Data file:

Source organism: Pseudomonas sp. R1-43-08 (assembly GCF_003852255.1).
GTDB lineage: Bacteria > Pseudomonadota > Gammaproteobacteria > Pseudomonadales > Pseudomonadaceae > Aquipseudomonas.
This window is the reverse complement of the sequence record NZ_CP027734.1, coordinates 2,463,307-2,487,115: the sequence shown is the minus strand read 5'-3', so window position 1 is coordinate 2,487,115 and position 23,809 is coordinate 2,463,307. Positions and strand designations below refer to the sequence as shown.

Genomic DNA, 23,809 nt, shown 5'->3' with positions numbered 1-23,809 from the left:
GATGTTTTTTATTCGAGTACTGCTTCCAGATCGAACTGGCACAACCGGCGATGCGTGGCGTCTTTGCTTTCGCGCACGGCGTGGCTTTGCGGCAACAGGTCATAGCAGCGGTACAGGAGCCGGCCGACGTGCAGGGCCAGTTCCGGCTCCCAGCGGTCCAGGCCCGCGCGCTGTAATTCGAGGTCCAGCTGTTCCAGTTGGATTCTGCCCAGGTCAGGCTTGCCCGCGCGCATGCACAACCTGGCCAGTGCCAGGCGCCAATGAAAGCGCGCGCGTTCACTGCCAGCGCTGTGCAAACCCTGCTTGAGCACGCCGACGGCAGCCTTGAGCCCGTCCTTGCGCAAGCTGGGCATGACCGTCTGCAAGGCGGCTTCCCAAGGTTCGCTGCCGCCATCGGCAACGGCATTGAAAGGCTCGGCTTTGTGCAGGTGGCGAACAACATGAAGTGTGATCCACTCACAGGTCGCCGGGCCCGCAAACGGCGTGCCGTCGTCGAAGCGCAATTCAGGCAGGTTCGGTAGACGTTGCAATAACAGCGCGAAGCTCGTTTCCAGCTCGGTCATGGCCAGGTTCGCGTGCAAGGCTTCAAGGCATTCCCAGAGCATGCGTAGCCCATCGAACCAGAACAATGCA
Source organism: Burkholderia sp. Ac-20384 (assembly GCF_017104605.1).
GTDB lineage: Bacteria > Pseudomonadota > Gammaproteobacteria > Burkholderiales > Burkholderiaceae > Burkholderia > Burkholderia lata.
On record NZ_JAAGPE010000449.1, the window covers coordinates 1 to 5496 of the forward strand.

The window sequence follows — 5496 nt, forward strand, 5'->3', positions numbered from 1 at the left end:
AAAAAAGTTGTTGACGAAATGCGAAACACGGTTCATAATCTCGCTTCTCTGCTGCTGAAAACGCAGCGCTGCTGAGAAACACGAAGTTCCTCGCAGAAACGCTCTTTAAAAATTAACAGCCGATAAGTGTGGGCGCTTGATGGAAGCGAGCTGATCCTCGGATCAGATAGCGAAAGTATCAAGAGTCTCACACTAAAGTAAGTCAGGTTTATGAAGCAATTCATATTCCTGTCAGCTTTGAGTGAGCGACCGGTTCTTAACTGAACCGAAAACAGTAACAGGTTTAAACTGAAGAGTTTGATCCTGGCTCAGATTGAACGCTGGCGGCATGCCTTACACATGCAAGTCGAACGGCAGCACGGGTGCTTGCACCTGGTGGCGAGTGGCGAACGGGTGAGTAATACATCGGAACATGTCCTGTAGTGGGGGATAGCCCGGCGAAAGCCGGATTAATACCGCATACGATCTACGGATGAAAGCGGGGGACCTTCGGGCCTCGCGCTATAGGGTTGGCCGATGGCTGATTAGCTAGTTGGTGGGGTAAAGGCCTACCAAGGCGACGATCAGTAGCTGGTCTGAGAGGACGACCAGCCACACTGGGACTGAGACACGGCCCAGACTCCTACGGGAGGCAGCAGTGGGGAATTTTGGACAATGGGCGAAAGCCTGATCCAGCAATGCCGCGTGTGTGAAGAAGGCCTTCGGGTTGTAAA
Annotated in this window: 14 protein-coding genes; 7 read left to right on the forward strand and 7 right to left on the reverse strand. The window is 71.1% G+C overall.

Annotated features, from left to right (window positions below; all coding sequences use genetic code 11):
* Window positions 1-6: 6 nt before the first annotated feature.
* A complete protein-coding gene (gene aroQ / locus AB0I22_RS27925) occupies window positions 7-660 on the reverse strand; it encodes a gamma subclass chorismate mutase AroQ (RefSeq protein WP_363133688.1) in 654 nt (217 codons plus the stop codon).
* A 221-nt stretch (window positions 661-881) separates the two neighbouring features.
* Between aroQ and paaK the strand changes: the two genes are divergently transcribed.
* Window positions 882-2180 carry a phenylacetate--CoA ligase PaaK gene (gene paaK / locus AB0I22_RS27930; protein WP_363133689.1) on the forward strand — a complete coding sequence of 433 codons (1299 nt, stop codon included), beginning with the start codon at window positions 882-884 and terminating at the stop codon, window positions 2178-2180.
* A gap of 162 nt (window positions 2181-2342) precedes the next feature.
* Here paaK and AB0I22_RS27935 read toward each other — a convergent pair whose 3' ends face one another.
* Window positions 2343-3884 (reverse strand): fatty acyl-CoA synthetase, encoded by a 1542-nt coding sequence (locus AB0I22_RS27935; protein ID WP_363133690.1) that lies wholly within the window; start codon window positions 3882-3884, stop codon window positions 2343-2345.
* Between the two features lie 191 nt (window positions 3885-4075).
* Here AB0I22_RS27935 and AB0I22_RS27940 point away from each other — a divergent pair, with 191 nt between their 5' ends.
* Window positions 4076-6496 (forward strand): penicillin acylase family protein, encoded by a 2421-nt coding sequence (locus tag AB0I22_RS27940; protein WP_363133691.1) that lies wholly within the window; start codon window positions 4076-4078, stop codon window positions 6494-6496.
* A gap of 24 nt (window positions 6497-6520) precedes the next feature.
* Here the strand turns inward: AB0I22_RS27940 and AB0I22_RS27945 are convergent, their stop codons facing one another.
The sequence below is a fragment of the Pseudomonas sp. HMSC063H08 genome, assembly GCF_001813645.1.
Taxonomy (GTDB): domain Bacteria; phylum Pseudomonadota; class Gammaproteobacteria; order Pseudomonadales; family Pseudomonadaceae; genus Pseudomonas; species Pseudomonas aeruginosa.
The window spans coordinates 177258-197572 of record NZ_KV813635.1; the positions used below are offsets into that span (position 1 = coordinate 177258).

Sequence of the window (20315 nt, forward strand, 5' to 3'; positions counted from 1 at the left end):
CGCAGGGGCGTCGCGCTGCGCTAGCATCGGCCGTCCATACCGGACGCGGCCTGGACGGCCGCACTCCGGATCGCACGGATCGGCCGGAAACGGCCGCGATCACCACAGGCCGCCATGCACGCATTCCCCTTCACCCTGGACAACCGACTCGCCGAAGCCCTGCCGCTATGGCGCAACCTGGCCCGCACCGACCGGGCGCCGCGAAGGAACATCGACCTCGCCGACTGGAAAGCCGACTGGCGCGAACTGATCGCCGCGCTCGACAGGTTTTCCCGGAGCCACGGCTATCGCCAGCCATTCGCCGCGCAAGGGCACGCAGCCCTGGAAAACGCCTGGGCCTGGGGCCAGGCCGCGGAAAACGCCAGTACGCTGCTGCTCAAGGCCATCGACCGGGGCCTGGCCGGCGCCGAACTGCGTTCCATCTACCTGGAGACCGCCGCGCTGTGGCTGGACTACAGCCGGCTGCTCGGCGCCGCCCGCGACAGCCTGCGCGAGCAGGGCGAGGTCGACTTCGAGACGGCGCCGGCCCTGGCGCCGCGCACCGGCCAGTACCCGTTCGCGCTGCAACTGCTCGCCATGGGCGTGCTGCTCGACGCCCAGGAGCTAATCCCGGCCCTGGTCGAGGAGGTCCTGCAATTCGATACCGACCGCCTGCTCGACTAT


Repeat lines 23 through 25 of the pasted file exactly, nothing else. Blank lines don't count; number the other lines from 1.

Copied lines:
* Window positions 4076-6496 (forward strand): penicillin acylase family protein, encoded by a 2421-nt coding sequence (locus tag AB0I22_RS27940; protein WP_363133691.1) that lies wholly within the window; start codon window positions 4076-4078, stop codon window positions 6494-6496.
* A gap of 24 nt (window positions 6497-6520) precedes the next feature.
* Here the strand turns inward: AB0I22_RS27940 and AB0I22_RS27945 are convergent, their stop codons facing one another.